global economy

IMF holds Saudi Arabia 2022 economic growth forecast at 7.6%

Reuters
IMF holds Saudi Arabia 2022 economic growth forecast at 7.6%

OIL. A local journalist takes a video of the first Halliburton Chemical Reaction Plant in the kingdom, in Jubail Industrial Area, Saudi Arabia, March 1, 2022.

Hamad Mohammed/Reuters

A surge in demand for oil has helped Saudi Arabia, the world's biggest oil exporter, refill state coffers hammered during the COVID-19 pandemic

DUBAI, United Arab Emirates – The International Monetary Fund (IMF) on Wednesday, August 17, maintained its economic growth forecast for Saudi Arabia even as concerns persist that the global economy may heading towards a recession.

Saudi Arabia’s economy was still projected to grow by 7.6% this year, which the IMF said would likely be one of the fastest growth rates in the world, helped by strong oil demand and 4.2% expected growth in the kingdom’s non-oil sector.

Inflation in Saudi Arabia – expected at 2.8% this year – was contained and there had been limited fallout for the kingdom from Russia’s invasion of Ukraine, the IMF said.

Saudi Arabia’s government has forecast its economy to grow by 7.4% this year.

A surge in demand for oil has helped Saudi Arabia, the world’s biggest oil exporter, refill state coffers hammered during the COVID-19 pandemic. Government officials have said the kingdom would restrict spending and conserve cash rather than let oil price booms drive spending like it had in the past.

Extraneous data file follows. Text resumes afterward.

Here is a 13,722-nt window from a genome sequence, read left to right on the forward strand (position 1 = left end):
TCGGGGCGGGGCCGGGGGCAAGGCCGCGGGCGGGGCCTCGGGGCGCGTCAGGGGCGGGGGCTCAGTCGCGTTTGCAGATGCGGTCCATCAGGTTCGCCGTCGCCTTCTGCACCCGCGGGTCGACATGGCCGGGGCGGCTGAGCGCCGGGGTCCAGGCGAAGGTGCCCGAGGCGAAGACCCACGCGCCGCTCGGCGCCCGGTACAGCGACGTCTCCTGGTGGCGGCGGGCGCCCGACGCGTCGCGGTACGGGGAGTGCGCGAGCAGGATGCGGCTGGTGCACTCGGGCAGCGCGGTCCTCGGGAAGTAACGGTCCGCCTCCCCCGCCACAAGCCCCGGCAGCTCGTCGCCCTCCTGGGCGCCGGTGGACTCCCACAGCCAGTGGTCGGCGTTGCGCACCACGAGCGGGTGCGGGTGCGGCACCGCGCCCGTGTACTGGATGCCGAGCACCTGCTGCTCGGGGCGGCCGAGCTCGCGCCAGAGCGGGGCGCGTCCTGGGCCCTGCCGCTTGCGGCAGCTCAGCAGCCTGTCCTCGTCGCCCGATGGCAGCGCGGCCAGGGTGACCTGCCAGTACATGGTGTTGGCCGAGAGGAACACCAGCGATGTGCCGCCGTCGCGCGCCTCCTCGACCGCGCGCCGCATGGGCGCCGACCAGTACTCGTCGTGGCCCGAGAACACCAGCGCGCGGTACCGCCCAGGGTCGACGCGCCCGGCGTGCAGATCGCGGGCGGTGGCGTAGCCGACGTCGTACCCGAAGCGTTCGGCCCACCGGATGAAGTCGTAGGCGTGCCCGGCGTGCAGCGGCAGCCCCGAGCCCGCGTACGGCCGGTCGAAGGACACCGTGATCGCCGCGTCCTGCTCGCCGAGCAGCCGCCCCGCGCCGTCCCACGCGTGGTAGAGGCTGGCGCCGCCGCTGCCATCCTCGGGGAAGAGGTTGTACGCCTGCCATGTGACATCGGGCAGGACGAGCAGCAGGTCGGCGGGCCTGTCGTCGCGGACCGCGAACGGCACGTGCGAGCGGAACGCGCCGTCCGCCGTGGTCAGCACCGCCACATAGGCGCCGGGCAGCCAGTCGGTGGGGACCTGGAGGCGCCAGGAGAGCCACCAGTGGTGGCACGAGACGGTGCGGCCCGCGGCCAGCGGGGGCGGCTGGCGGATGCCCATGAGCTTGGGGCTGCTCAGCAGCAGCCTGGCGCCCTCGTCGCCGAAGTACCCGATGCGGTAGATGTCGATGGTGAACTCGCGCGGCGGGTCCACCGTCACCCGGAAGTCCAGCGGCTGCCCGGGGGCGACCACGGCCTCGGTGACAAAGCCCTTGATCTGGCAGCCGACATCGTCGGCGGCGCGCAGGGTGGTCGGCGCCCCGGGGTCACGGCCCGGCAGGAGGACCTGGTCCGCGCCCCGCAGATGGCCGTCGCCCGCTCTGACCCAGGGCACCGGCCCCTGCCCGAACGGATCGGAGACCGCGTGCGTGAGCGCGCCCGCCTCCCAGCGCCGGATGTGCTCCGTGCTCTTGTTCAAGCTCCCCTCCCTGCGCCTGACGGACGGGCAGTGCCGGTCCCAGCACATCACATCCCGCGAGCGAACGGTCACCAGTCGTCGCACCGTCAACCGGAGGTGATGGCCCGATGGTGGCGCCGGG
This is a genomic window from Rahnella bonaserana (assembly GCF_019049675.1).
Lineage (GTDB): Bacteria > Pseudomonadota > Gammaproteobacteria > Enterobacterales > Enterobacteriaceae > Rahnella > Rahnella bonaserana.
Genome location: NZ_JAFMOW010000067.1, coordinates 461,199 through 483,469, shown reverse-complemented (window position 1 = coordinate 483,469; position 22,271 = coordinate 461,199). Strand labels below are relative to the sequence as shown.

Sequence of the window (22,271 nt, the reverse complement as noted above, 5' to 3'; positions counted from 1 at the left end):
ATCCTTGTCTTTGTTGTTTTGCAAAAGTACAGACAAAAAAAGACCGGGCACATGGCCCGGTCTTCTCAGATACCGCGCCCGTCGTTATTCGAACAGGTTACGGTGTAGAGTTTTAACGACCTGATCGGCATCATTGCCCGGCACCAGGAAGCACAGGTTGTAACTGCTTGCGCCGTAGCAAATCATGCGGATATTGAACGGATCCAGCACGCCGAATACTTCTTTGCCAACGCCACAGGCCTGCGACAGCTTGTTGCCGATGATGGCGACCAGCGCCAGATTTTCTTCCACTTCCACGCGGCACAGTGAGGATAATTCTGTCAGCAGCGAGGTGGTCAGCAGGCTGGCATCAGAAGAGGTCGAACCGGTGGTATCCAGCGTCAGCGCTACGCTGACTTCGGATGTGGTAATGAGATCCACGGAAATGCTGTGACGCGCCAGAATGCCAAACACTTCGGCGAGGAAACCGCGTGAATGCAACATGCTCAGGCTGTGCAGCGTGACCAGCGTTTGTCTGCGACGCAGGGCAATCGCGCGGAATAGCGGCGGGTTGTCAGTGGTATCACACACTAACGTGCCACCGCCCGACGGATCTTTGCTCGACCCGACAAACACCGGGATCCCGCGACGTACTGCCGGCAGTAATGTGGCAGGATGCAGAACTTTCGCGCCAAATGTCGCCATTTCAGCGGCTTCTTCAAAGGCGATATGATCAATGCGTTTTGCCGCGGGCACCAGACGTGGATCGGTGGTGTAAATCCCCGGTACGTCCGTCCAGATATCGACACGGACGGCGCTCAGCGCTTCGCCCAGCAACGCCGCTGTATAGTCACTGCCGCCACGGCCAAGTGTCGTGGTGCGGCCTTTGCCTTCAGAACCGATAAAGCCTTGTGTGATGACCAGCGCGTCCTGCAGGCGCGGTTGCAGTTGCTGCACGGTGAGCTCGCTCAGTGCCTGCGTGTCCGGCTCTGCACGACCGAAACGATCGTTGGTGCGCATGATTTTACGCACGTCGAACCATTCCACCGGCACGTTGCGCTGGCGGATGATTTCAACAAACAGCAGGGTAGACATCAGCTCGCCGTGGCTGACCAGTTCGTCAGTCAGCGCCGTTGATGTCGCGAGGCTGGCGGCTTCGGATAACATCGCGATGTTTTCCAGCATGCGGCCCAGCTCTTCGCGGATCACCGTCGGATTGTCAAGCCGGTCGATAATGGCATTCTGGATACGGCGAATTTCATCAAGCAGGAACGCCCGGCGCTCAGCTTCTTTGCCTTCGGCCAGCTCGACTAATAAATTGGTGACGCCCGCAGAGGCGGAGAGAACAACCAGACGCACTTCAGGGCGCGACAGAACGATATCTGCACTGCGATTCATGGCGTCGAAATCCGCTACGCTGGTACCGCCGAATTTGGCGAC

IMF Mission Chief Amine Mati told Reuters he believed Saudi Arabia would maintain control over spending although the IMF said in its report there was scope for more targeted social spending to help ease the impact of rising costs on the kingdom’s low-income citizens.

Mati said the kingdom’s expected 5.5% of gross domestic product (GDP) fiscal surplus this year, its first since 2013, would be equivalent to around 211 billion riyal ($56.21 billion).

Saudi Arabia in 2020 tripled value-added tax to 15% as the pandemic hit oil revenues but officials later said the rate could be lowered.

Mati said the IMF believed Saudi Arabia should maintain the rate at 15% and that the government should consider taxing income and property as a means of increasing its non-oil sector revenues.

The IMF in July cut global growth forecasts, warning that risks from high inflation and the Ukraine war were materializing and could push the world economy to the brink of recession if left unchecked.

The IMF said the kingdom’s real GDP was forecast to expand by 3.7% next year and non-oil GDP to grow by 3.8%. – Rappler.com

$1 = 3.7541 riyals

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